The hub winch, a new take on an old idea!







Published by Gerald Ferreira Date: October 4, 2012
Categories: General News

The older members of the 4x4 fraternity will remember the so called “capstan winches” which were fitted to the hubs of vehicles. They allowed self recovery as well as vehicle to vehicle recovery and consisted of drums bolted onto the rims using the existing studs and nuts.

hub winch

A length of thick rope was inserted into grooved slot on the drum when the vehicle was stuck. The driver then pulled himself out using his wheels and the rope which was attached to a tree or other form of anchor; they worked well but were very cumbersome, utilitarian and had a few drawbacks.

 Today there is a new take on the “capstan” winch known as the “hub winch” which has ironed out the flaws and offers a very cost effective solution to a winch, in addition it also allows recovery to the rear of your vehicle if so required.

In a simulation the hub winch was tested both from a functionality as well as practicality point of view, a vehicle was driven into a section of deep black turf and well and truly bedded down. Within a few minutes the two base plates and spools were fitted onto the rear wheels, the straps laid out and the whole arrangement attached to a “dwarsbalk and anchor point.

The vehicle engaged reverse gear and pulled away. The spools took up the slack and within 30 seconds the straps had rolled up onto the spools! The vehicle was on solid ground, all that remained was to clean the equipment and pack it away. And that did not take long either.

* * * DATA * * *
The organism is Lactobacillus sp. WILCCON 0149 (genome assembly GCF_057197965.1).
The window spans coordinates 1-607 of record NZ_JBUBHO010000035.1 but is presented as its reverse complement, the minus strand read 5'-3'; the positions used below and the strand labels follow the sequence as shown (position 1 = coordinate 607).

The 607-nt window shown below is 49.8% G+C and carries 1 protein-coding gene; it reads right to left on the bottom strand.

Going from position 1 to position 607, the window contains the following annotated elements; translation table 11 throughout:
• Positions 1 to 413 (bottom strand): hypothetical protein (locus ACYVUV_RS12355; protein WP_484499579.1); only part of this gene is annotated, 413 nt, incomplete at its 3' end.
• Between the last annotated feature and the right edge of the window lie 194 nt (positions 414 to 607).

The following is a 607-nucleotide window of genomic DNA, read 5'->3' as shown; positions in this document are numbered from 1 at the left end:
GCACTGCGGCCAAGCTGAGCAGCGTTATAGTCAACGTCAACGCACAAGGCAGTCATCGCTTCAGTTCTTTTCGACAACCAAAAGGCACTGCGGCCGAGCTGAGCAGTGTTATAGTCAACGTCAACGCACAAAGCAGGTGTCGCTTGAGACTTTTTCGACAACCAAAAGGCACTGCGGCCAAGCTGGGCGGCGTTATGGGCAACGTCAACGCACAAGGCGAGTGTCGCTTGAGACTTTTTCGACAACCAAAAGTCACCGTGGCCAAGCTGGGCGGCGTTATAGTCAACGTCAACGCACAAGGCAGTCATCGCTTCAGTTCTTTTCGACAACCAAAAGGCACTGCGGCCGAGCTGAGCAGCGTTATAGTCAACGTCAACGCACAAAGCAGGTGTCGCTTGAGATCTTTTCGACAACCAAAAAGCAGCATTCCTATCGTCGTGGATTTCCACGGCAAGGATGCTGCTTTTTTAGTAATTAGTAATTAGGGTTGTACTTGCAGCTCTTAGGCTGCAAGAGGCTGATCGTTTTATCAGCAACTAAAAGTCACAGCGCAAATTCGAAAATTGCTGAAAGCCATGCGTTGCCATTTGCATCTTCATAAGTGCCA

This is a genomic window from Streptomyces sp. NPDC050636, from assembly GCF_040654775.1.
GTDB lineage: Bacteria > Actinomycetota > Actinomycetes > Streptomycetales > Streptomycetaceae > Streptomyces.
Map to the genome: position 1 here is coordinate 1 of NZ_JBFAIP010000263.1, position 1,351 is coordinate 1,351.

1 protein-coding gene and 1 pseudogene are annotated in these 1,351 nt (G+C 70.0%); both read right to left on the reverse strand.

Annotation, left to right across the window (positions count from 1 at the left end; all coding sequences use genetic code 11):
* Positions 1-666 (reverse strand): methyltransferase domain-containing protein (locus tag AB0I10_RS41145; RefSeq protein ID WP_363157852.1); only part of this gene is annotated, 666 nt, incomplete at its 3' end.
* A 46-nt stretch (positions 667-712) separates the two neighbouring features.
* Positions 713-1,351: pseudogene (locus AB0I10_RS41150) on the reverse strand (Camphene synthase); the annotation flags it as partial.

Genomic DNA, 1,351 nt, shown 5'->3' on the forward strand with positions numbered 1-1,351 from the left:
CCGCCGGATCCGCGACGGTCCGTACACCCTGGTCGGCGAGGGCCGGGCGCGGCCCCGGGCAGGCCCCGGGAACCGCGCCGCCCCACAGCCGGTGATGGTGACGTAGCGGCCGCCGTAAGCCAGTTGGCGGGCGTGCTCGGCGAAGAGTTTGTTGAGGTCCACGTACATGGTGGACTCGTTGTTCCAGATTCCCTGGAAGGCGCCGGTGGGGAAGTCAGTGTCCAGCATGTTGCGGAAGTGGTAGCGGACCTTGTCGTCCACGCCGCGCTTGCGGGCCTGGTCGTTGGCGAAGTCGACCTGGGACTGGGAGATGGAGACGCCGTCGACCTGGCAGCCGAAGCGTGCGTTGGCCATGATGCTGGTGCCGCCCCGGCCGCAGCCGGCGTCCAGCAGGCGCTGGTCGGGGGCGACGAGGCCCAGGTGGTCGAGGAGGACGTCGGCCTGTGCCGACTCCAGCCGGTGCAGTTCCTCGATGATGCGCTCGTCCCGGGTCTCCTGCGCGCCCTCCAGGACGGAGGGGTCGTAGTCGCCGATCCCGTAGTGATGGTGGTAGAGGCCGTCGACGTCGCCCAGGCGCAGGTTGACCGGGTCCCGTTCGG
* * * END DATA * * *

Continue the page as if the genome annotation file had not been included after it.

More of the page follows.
When compared to the old “capstan” winches it is immediately apparent that this is a highly engineered version. A good deal of thought had gone into the design which covers all the permutations i.e. vehicles with traction control, diff-locks etc. as well as the types of wheels, studs and wheel size ,it can be fitted to nearly all types of vehicles including “soft” 4x4’s, 4x2’s, etc. The protection of very expensive alloy rims with the base plates and attaching bolts being covered in polypropylene and rubber has also been considered .The hub winch does not attach to the wheels via the existing studs as was the case with the older Capstan style winches and can be attached and removed from the wheels within a few minutes - even when off-road.

The hub winches are neatly packed in specially designed cases with the attachment system, the necessary straps and the so called ‘dwarsbalk’. The latter consists of six interlocking tubes with recovery points, the straps are attached to the “dwarsbalk” keeping them parallel when you are recovering, and this in turn is attached to a recovery point. All the standard safety requirements would need to be applied when in use, as with any form of recovery. Yet the system does not employ potentially lethal steel cables and is thus much safer to use.

In the final analysis it’s an engineered take on an old concept but it definitely has merit and will cost a lot less than a winch and replacement bumper. It is not permanently attached to the vehicle (no extra weight to the front suspension) and requires no modifications to a vehicle. What’s more it does not impede airflow to the radiator. It’s a South African product which, if correctly used, carries a five year warranty on metal components. Delivery is door to door via courier to all large towns and in the outlying areas, to the couriers’ closest depot making it easily accessible.